The Journal Gazette
Friday, July 19, 2019 1:00 am

An ode to plant hunters

Conservatory exhibit recalls adventures

COREY MCMAKEN | The Journal Gazette

Before entering the gardens for Foellinger-Freimann Botanical Conservatory's latest exhibit, you can have a seat in a wealthy gentleman's sitting room.

Near your chair are stacks of books including Sir Walter Scott's early-1800s novel “Ivanhoe” and the complete works of late 19th-century travel writer Robert Louis Stevenson. In a case on the wall, the gentleman has displayed some tools an adventurer of that era would have needed while traveling the globe, including a sextant, pith helmet, map of the world and rifle.

“The sitting room, ... is a memorial in a way of the adventures of plant hunters over the centuries with whom he is fascinated,” conservatory manager Rebecca Canales says.

The Showcase Garden has been transformed into a representation of the gentleman's estate, complete with formal and informal garden spaces showing off species that plant hunters brought back to Europe from around the world.

Signs throughout the display share stories of how the species were first collected by plant hunters like the fictional Botanica Jones, after whom this summer's exhibit is named. The snowbush, for example, was collected by Johan Forster and son Georg Forster on James Cook's second Pacific voyage from 1772 to 1775.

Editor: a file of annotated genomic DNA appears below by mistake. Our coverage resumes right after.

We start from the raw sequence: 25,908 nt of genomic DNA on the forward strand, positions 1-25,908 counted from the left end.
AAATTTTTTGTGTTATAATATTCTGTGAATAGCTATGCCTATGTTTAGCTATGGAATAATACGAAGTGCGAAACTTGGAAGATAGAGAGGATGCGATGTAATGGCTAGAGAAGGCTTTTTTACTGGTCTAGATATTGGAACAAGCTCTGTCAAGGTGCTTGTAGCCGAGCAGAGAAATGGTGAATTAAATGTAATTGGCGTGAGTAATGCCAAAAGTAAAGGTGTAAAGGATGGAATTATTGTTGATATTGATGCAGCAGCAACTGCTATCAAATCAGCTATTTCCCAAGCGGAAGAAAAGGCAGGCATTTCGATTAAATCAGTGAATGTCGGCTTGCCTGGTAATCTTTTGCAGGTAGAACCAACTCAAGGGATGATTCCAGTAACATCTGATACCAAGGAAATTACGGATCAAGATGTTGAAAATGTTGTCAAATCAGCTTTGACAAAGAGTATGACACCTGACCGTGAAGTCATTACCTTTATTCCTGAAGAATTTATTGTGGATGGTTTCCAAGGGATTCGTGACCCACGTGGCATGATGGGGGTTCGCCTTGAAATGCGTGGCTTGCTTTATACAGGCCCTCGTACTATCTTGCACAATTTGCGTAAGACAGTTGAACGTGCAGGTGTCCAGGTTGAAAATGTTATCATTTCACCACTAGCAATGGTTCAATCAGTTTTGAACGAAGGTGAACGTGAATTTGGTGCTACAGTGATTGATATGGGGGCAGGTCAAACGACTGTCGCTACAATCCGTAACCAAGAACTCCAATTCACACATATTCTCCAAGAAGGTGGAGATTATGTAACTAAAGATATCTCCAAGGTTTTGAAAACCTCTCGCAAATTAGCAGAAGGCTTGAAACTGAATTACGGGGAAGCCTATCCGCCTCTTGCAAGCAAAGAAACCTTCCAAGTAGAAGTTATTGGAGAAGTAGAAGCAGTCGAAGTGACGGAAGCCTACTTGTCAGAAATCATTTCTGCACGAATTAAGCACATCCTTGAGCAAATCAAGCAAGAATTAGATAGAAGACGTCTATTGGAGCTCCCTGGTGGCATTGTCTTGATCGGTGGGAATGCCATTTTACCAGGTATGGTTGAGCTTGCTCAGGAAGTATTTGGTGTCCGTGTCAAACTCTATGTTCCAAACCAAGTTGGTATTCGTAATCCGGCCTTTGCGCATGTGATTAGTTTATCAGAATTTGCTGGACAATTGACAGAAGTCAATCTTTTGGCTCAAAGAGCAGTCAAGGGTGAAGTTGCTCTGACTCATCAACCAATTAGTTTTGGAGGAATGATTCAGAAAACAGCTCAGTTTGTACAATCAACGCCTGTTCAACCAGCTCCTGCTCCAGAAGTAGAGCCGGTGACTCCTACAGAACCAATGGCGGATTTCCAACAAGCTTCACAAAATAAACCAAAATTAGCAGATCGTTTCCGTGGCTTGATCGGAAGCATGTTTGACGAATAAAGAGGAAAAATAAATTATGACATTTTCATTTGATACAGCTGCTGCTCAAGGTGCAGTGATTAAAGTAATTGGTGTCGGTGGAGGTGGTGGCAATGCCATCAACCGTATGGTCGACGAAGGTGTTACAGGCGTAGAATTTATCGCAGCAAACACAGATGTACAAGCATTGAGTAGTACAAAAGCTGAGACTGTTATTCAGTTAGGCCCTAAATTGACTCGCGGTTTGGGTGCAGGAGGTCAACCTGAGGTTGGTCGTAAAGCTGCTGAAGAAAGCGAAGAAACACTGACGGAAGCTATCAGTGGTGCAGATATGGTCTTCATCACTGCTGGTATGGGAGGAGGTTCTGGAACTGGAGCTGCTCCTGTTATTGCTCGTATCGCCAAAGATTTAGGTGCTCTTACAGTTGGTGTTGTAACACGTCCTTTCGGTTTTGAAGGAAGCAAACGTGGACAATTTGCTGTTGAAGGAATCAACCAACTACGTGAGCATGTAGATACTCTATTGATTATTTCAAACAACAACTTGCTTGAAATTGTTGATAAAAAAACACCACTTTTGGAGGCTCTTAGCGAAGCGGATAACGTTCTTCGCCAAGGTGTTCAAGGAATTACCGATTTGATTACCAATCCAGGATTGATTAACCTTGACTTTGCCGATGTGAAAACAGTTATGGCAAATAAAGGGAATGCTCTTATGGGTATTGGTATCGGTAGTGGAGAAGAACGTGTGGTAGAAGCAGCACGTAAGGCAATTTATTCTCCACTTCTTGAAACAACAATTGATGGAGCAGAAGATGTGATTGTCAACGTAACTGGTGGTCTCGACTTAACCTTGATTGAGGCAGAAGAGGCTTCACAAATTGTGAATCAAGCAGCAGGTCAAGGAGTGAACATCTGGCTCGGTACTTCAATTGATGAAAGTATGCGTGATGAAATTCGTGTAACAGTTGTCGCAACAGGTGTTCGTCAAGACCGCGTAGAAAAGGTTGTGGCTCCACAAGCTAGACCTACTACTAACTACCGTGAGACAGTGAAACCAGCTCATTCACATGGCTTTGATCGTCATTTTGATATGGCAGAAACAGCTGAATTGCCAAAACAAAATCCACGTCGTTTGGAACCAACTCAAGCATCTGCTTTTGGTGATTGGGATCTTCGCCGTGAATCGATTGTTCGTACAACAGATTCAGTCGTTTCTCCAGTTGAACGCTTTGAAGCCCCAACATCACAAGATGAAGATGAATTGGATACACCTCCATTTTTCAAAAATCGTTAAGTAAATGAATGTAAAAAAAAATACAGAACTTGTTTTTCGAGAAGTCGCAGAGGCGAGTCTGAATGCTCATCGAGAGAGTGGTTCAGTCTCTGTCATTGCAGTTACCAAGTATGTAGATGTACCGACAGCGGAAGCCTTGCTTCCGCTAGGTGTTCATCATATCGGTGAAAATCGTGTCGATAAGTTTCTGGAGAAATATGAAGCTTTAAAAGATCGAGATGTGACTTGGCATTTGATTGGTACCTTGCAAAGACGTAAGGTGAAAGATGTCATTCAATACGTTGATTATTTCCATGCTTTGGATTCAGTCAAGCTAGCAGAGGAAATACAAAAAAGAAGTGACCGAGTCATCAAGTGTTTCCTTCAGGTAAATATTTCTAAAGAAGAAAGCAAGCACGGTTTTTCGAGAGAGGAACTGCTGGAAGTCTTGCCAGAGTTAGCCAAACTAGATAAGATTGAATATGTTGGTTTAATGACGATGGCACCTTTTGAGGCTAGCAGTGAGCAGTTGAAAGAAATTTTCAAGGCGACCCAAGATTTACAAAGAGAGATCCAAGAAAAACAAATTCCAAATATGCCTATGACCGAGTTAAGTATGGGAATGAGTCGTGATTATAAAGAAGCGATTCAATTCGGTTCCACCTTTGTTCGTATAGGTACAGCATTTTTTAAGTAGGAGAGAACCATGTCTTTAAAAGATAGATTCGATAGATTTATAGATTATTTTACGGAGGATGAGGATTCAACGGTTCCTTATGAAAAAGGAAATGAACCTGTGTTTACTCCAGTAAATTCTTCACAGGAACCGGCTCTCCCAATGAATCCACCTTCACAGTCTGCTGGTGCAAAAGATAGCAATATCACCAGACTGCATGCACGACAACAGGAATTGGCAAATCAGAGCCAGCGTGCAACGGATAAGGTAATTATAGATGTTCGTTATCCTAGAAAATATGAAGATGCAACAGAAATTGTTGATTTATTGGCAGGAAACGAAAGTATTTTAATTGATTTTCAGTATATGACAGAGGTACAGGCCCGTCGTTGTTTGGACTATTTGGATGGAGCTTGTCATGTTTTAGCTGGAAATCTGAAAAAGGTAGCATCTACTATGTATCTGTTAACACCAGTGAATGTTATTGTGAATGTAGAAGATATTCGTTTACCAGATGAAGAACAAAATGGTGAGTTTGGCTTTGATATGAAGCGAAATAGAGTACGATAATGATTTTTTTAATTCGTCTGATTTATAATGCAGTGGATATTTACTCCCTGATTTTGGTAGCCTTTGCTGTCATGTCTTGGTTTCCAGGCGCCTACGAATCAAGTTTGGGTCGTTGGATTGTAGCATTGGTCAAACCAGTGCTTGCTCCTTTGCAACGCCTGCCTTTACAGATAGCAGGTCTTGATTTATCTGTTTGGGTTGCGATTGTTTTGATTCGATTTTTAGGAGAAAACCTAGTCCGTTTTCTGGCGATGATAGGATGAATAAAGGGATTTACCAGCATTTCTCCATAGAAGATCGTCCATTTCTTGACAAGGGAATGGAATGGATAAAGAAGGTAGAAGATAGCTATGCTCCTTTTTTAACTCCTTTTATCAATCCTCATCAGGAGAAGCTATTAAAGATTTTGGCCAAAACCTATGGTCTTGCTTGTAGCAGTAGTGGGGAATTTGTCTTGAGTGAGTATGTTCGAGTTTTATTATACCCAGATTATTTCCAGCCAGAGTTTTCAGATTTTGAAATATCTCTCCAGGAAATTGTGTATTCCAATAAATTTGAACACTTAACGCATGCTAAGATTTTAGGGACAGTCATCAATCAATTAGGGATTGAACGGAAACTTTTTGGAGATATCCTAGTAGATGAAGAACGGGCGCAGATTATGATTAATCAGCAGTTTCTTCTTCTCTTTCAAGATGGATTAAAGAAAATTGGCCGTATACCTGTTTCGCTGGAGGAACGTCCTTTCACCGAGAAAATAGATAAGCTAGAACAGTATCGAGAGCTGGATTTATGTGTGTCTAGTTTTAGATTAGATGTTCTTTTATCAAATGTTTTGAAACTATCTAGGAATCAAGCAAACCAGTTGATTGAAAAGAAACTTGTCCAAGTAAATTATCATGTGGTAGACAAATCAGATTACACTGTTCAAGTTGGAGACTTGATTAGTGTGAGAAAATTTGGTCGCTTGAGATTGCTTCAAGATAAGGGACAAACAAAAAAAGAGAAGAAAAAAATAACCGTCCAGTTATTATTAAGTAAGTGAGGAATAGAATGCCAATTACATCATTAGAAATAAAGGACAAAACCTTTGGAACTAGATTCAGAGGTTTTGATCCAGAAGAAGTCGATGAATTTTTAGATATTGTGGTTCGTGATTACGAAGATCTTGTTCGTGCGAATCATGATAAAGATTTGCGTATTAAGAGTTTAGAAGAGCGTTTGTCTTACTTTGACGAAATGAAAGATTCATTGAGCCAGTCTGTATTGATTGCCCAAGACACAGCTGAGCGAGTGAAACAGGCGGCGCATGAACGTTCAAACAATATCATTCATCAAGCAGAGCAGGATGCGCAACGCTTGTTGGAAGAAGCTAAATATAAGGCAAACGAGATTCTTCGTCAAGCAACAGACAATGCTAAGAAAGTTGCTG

Sometimes the plant hunters were scientists, and sometimes they were thieves. In 1848, Scottish adventurer Robert Fortune stole 20,000 tea plants from China, allowing European powers to break the East's monopoly on tea.

The exhibit includes examples of how specimens were brought back.

Some were dried in plant presses. Other plant hunters took advantage of an early 1800s invention, the glass-walled Wardian case – what we more commonly know as a terrarium – which kept specimens alive on the voyage home. Some ships were built with large greenhouse-like structures for that purpose.

Canales says the conservatory and Fort Wayne Parks and Recreation Department crew enjoyed creating the formal garden in the center of the exhibit.

Looking like something you would expect to see Victorian ladies strolling through with parasols, it is perfectly symmetrical and has a fountain at the center.

It features a tea plant as well as Breadfruit (first noted in 1769) and the bright pink Sweet William (first mentioned by botanist John Gerard in 1596).

Around the edges of the exhibit are several smaller spaces with benches to represent informal gardens that would have popped up on our gentleman's estate.

One has Asiatic Lilies and Japanese Andromeda, another is full of ferns. Pitcher plants, which trap insects inside for food, hang from a tree.

Many of the plants will seem familiar to visitors. Hostas, ferns and plants in a shrub border are all things we see in yards far removed from a gentleman's estate, but they were first collected by plant hunters and considered fashionable and rare when they appeared in Europe a hundred years ago or more.

The exhibit offers visitors the chance to explore where these species came from and learn more about the adventurers that made them famous.

If you go

What: “Botanica Jones: Scientist, Merchant or Thief?”

When: 10 a.m. to 5 p.m. Tuesday, Wednesday, Friday and Saturday; 10 a.m. to 8 p.m. Thursday; noon to 4 p.m. Sunday; ends Nov. 17

Where: Foellinger-Freimann Botanical Conservatory, 1100 S. Calhoun St.

Admission: $5 adults, $3 ages 3 to 17, free ages 2 and younger

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